By Mark Okrant
NH Travel Guru
“Overtourism” is a term that first became part of our lexicon in 2012. However, the debate about whether the pros of increased visitation—spending, jobs, new revenue sources—are enough to offset the cons, has been ongoing for decades.
In truth, well-designed and implemented tourism can be extremely beneficial for both local and larger geographic areas. However, when public administrators fail to prepare, developers may be allowed to run amok. Under such circumstances, the three SEE complications (Social-Economic-Environmental) may threaten quality of life. This is why we are seeing reports from places like Barcelona and Iceland, where potential visitors are being invited to stay at home as a defense against Overtourism.
New and expanded tourism comes with a price tag. Aside from the operational costs for marketing and administration, the demands on local infrastructure may lead to an increased burden on the local tax structure; and this is just the beginning.
From a social perspective, there is always the potential threat of the three Cs: crowding, congestion, and crime. These, too, can be avoided by careful prior planning. One of the consistent complaints of locals during travel seasons is the difference in costs and benefits among community members (“I’m not getting a dime from those tourists, but the traffic and price of my groceries are simply unfair”).
One of the more controversial threats is degradation of the natural and the cultural/ historic environment. New development usually means a loss of open space. As a consequence, there can be noticeable changes in the visual character of a place. Litter and noise pollution are other potential nuisances.
When I have worked with communities in the past, I made a practice of advising local leaders to ask themselves four questions—1) how many local people will benefit from new/increased tourism; 2) how is the local tax burden likely to be impacted; 3) how many jobs or other wage earning opportunities are likely to be generated for locals; and 4) what will the ‘tourism multiplier’ (the percentage of visitors’ expenditures remaining within the community) look like?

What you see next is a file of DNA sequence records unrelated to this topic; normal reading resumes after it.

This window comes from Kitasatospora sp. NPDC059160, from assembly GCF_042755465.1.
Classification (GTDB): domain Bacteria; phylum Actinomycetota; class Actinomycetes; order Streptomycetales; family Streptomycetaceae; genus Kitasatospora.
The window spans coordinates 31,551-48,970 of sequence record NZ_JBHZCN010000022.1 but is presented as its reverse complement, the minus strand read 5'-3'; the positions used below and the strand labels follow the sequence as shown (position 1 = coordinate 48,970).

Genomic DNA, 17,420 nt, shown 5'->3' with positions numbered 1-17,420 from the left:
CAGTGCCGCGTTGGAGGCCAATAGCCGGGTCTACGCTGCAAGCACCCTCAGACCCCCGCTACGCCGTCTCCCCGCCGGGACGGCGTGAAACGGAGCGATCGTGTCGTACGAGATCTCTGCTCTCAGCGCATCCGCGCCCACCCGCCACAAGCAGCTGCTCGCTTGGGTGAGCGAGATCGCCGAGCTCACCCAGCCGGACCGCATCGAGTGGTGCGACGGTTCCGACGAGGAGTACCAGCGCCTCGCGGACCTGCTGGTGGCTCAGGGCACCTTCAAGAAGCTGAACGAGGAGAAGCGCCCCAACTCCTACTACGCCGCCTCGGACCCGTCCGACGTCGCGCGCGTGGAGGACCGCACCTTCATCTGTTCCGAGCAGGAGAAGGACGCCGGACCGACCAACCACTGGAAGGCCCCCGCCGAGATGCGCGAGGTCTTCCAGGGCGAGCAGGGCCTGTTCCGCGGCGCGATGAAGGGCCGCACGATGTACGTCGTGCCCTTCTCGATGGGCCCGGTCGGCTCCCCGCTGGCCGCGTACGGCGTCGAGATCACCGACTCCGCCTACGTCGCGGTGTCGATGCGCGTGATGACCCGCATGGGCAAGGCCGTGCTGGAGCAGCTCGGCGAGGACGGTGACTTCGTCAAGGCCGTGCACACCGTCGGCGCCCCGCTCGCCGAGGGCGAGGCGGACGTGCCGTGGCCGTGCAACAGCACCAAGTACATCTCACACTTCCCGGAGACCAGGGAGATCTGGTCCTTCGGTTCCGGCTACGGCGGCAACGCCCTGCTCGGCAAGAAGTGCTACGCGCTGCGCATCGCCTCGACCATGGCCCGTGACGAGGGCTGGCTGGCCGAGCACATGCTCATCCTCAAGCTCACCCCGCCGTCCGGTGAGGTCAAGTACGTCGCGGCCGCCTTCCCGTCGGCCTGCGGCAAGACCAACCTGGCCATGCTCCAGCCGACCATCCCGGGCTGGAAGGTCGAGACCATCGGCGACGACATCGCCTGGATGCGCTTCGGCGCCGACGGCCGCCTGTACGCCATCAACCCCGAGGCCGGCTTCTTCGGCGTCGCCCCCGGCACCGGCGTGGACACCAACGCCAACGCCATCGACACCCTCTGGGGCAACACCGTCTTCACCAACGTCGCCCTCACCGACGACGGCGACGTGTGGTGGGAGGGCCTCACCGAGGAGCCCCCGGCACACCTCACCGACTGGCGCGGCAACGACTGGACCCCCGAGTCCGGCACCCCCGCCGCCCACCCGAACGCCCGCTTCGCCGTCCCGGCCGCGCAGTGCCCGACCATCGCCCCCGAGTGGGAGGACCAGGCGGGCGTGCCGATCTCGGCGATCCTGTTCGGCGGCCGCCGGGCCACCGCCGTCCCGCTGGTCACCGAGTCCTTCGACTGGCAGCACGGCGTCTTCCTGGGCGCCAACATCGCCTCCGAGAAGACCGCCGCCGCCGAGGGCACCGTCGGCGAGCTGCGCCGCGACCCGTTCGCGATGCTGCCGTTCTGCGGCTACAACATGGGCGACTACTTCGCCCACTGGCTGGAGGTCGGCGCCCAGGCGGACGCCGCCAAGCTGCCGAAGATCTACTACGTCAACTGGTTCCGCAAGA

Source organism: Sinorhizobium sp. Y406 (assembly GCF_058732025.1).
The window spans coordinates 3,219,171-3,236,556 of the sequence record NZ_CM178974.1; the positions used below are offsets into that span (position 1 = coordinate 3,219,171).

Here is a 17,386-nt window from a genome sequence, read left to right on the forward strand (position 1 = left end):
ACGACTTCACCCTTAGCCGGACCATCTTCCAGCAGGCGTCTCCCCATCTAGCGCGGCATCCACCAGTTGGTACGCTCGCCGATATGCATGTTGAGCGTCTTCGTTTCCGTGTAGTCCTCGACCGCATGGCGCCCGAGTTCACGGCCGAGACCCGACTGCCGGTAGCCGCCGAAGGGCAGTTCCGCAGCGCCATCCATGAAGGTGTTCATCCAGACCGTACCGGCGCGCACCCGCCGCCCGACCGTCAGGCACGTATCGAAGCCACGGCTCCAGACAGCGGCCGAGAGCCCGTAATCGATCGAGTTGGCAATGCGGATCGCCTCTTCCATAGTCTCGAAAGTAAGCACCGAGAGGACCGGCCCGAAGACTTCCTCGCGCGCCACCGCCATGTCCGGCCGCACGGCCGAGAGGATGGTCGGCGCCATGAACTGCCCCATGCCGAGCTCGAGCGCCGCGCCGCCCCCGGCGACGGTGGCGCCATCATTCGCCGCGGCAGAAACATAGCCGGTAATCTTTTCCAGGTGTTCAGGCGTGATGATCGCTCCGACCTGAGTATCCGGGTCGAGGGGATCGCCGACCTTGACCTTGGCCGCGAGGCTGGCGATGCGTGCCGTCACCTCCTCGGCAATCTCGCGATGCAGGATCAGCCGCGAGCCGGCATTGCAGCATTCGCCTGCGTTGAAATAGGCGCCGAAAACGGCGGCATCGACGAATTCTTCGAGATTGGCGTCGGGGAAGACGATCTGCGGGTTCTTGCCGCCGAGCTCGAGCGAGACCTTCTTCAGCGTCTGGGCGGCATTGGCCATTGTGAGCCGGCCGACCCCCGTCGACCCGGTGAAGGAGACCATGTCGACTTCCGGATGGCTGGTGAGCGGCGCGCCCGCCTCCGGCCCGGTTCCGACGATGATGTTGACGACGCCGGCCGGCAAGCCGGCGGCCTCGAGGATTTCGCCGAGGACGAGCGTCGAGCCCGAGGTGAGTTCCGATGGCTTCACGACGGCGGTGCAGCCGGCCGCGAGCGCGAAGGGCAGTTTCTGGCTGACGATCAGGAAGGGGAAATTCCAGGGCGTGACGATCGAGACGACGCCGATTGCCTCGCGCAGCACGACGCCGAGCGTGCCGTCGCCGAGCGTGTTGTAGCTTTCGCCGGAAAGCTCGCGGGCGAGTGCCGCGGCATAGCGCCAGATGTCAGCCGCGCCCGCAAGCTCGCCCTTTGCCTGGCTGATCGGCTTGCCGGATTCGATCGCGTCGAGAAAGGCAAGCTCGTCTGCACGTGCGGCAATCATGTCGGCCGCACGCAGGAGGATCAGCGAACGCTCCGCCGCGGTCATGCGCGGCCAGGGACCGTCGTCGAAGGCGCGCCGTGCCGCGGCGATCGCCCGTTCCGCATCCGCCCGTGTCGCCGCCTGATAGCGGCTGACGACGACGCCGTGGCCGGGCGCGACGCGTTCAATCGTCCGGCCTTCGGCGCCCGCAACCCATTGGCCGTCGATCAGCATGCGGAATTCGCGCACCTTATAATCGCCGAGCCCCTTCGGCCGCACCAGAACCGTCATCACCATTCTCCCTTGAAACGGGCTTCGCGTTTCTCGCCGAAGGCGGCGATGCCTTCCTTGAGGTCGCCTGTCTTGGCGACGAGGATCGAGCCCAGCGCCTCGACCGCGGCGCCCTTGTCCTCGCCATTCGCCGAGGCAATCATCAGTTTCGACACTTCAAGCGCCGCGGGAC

If each of these issues is addressed in advance by a group of local administrators and citizens, assisted by a competent planning team, the dangers of Overtourism will be dramatically minimized. Efforts to control the effects of mass tourism after the fact are substantially more dramatic—and, thereby, newsworthy.
Years ago, I had the good fortune to work with the University of Alaska-Anchorage’s Center for Economic Development (CED) on several EDA-funded projects. The premise of this particular program was that Alaska was experiencing an increase in visitation—most of it directed toward Anchorage, Denali, Seward, Hope, and one or two other locations. The state had two basic concerns: 1) how to avoid environmental degradation in the handful of popular destinations, and 2) how to provide economic opportunities for people living in remote corners of the state.
One of my early field visits was to Minto, an Athabascan Indian community of approximately 250 people situated off a spur of the gravel Elliot Highway. As the CED director and I drove into Minto, we experienced the misfortune of having a blowout in one of our car’s rear tires. As the only outsiders in the village, we were met with silence. Only after hours of waiting outside the house of the village’s sole mechanic were we able to get back on the road to Fairbanks. Minto proved to be a village that had been misidentified by administrators for potential tourism development. Clearly, there was zero interest on the part of locals. To their credit, their message to us was loud and clear.
A second memorable experienced occurred in the town of Chevak, a Cup’ik community of approximately 1000, situated in the Yukon-Koyukuk delta region of Alaska. Chevak was only accessible during warm months by airplane or boat, plus by snowmobile during winters. I’ll never forget my meeting with the village chief, who expressed genuine interest in bringing tourism to the village.
As I soon learned, Chevak is an excellent location for birding, the seasonal viewing of several species of Arctic birds. When I asked the chief about the community’s capacity to host birders, his one-word reply was ”5.” I then questioned whether the community was prepared to host those five birders on daily, weekly, or monthly basis. His response spoke volumes: “Five all year.” Clearly, this was a group of people who understood their environmental capacity, and were prepared to protect it, even if it meant shunning a potential financial windfall.
The message from these two communities is a simple one: tourism has the potential to be something of a panacea for local areas; however, the people who are most directly impacted must take steps—in advance—to protect the very fabric of their social, economic, and cultural environment which they hold most dear.
After forty years as an educator, researcher, and consultant, Mark Okrant joined IndepthNH.org to offer concise, informative insight into New Hampshire’s travel and tourism industry as a business, while showcasing the people and places you want to know. This guy’s really been around. And, he’s funny, too.
For more about Mark’s compelling tourism-based murder mystery series, visit www.markokrant.com.
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